With Dr. Bruce Hartung
Q: Politics has put some rough edges on family and church relationships. People in our church have some very different political views. They support different candidates. But what makes it really hard is that they attack each other for the views that they have. I have heard, “You are not a Christian if you support … .” But even within my larger family, feathers have been seriously ruffled.
I think it is good that people who have different opinions about political candidates can talk about it. But I think it is not good when it goes to personal attack. That is my opinion.
What I write to you about is to get your thoughts about what happens after the election. A candidate will win and a candidate will lose. How do you suggest we deal with the hurt feelings that remain? We continue to be members of the same congregation and members of the same larger family. How do we handle the aftereffects?
A: Thanks for your thoughtful concern.
A recent study suggested that more than 20 percent of relationships have been damaged at some level by political disagreement and argument. Most disturbing to me is the increased negativity and intensity of our conversations about politics (and frankly, about other things, as well). At some point in an intense polarization process, the social fabric begins to tear. This is true at congregational and denominational levels as well as in local, national and world communities.
We do need conversations about the increasing polarization process. Prevention of what you describe will not ever be total and people will have strong feelings and views that bring them into robust conversation with each other. Healthy and passionate disagreement is important in the social fabric. But how do we engage in that at the same time that we stay connected with each other in empathy and care? This, of course, begins with developing the skill of listening to each other.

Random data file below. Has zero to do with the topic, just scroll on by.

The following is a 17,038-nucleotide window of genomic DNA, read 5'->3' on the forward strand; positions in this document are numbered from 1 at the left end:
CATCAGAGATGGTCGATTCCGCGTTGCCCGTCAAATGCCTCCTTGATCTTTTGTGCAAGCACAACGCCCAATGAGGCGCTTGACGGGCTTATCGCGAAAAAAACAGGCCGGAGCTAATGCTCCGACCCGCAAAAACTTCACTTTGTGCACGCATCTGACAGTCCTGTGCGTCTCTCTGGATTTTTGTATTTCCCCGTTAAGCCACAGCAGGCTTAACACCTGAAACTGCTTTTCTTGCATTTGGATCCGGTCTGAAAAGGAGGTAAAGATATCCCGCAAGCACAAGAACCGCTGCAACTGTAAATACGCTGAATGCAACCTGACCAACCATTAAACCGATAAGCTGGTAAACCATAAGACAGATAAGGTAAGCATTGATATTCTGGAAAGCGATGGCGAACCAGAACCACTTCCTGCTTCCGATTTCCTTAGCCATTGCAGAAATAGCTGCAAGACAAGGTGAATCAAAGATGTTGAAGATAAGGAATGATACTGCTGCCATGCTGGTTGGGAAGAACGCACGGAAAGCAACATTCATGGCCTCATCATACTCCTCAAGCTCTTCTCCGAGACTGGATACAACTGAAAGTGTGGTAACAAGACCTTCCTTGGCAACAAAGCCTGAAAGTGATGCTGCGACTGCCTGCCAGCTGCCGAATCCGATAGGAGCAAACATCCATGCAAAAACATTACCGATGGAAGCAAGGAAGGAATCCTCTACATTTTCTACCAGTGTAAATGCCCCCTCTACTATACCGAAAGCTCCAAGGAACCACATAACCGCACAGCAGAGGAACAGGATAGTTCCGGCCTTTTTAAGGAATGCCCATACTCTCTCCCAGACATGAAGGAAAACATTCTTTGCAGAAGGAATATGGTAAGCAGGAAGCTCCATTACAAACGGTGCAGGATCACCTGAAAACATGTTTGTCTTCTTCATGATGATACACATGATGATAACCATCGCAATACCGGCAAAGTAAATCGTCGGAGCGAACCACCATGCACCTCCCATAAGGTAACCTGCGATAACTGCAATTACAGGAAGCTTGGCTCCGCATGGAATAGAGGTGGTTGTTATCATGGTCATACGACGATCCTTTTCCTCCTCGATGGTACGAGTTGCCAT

Before we begin to assert our own views, it is important to take the time to learn more about the views of the other person. This would save a lot of escalation into destructive relationships.
But your question is what happens afterwards. What could and should happen afterwards is that people in your family and in the larger body of Christ approach each other. Someone needs to take this initiative. The approach is not one of “you did such and such,” but rather “I did such and such.”
“I” language means that the person speaking is taking responsibility for their part in the conflict. The person who said, “You are not a Christian” could come back to the person later with “When we talked about our political views, I attacked you and said that you are not a Christian. I deeply regret that. I apologize for that. My feelings got the best of me and I behaved in a way unbecoming a follower of Christ. Please forgive me.” This is indeed a position of vulnerability.
Participants do need to take responsibility for their behavior. There is no hedging on this point. Personal responsibility is a first step, as a participant in the conflict owns his or her own behavior and its effects on the other person. This is a step of repentance.
The aftereffects should not be ignored. Too often, conflicts like you describe are simply left alone and the participants move on with their lives. But the pain of the conflict endures and creates a cleavage in the relationship. Directly dealing with the aftereffects by talking with the person involved is a necessary start toward repairing the relationship. The repair is likely not a one-step or one-time process. Destruction can happen quickly and often does. Repair takes time.
All this happens at the foot of the cross and in the power of Christ’s empty tomb, as He gives us His Spirit.
The Rev. Bruce M. Hartung, Ph.D., is professor of Practical Theology at Concordia Seminary, St. Louis, and director of its M.Div./Alternate Route programs. He can be reached at firstname.lastname@example.org.
Posted Nov. 19, 2012